Another way of mounting the sensor is by fastening it directly to the cylinder head itself. However, such mounting may place the sensor in a juxtaposed position to either the intake or the exhaust sides of the cylinder head. This can cause difficulties, particularly undo heating of the sensor if positioned adjacent the exhaust side as generally must be done when the angular position of the exhaust camshaft is being sensed. Also, this can present difficulties in mounting the electrical leads for conveying signals from the sensor to the control for the VVT mechanism.
It is, therefore, a principal object to this invention to provide an improved camshaft sensor arrangement for a four-cycle internal combustion engine wherein the sensor is accurately mounted and does not cause elongation of the engine nor routing problems for the electrical conduits.
It is a further object to this invention to provide an improved and simplified sensor mounting arrangement particularly for multiple camshaft engines wherein each camshaft has a variable valve timing mechanism associated with it.
This invention is adapted to be embodied in a four-cycle internal combustion engine having an engine body with a plurality of axially spaced bearing sections. A plurality of axially spaced bearing caps are fixed to the engine body and cooperate with the bearing sections for journaling axially spaced bearing surfaces of a camshaft. A variable valve timing mechanism is associated with one end of the camshaft for driving the camshaft in an adjustable, timed fashion from an engine crankshaft. One of the journalled camshaft bearing surfaces is juxtaposed to the variable valve timing mechanism. A timing member is formed on the camshaft on the side of the one journalled camshaft bearing surface opposite to the variable valve timing mechanism. A timing sensor cooperates with the timing member for providing a signal indicative of camshaft angle. The timing sensor is carried by the bearing cap that journals the one of the journal camshaft bearing surfaces.
FIG. 1 is a top plan view showing one end of a cylinder head of an internal combustion engine constructed in accordance with an embodiment of the invention, with the cam cover removed, and with portions of the valve actuating mechanism eliminated in order to more clearly show the construction.
FIG. 2 is a front elevational view of the structure shown in FIG. 1 and illustrates the cam cover in place and shows the control valve mechanism associated with the variable valve timing mechanism.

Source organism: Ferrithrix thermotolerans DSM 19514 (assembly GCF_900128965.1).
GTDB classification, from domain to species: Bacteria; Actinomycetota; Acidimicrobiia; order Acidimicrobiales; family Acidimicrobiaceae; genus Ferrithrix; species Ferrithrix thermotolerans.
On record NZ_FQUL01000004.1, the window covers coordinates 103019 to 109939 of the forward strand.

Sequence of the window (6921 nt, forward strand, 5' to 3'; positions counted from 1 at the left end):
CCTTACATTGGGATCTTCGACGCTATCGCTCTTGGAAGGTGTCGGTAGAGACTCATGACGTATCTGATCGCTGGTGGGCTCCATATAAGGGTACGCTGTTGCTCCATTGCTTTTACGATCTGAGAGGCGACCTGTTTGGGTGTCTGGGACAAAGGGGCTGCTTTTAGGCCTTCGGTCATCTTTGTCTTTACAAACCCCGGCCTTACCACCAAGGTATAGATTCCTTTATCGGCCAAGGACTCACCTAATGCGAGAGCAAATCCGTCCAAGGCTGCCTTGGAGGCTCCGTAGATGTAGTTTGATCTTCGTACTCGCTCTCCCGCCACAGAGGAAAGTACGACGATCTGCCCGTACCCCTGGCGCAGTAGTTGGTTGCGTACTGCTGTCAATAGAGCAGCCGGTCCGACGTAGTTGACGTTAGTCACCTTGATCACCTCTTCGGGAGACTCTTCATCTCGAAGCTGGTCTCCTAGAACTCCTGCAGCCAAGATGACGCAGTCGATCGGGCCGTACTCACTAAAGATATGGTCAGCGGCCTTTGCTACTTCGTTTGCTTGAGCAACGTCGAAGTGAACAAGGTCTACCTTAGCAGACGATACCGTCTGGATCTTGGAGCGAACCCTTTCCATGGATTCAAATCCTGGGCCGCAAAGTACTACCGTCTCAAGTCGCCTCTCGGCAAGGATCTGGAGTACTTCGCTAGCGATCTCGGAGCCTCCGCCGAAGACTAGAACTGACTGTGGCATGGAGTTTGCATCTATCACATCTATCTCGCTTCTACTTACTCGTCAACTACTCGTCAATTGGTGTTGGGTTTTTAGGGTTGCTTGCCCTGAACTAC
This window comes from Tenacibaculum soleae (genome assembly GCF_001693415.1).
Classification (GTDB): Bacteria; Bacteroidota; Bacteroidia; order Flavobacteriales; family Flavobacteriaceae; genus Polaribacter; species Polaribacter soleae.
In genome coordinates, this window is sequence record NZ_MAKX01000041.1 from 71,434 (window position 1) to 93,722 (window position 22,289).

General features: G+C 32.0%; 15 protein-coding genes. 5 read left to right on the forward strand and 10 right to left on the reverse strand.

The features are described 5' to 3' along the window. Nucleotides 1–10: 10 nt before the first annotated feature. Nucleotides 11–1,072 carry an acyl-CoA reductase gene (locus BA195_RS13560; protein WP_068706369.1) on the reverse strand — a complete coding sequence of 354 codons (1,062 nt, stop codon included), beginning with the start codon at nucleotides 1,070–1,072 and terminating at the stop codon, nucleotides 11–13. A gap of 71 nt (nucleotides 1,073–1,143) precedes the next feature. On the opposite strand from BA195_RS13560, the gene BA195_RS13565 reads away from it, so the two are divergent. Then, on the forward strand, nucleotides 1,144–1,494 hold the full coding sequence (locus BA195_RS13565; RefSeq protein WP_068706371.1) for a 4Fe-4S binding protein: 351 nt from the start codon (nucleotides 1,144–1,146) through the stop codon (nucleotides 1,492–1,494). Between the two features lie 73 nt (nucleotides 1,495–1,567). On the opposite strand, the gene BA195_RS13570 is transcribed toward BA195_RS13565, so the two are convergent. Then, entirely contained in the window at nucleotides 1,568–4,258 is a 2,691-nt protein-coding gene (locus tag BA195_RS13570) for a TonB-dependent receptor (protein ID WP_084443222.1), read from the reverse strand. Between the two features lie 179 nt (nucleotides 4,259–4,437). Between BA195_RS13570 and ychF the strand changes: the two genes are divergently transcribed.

FIG. 3 is a cross sectional view taken through the cylinder head and generally along the axis of one of the camshafts.
FIG. 4 is a perspective view showing the bearing cap for the driven ends of the camshafts with the timing sensors mounted therein.
FIG. 5 is a perspective view looking from below showing one of the timing sensors.
FIG. 6 is a cross sectional view taken generally through the timing sensor and associated timing wheel formed integrally with one of the camshafts.
FIG. 7 is a schematic hydraulic diagram showing the lubricating oil passages and control mechanism for the intake and exhaust valve timing mechanisms.
Referring now in detail to the drawings and initially primarily to FIGS. 1 through 3, a portion of an internal combustion engine constructed and operated in accordance with the invention is identified generally by the reference numeral 11. Since the invention deals primarily with the camshaft driving and bearing arrangement for the engine 11, only the cylinder head structure of the engine 11 is depicted. This comprises a main cylinder head member 12 to which a cam cover 13 is detachably affixed in a well known manner. A timing case, indicated generally by the reference numeral 14, is formed at the front of the cylinder head member 12 and is closed by a timing case cover 15 at the lower end and by the cam cover 13 at the upper end. This cover 15 also encloses the un-shown front portion of the cylinder block to which the cylinder head member 12 is affixed in the manner to be described.
The main cylinder head member 12 forms a plurality of combustion chambers and, in the illustrated embodiment, each combustion chamber is served by two intake valves and two exhaust valves. These valves are not illustrated in the drawings but the valves are operated by thimble tappets that are received within bores 16 formed in the cylinder head member 12. Since this type of construction is well known in the art, it is not believed necessary to illustrate the valves and their association with the cylinder bores.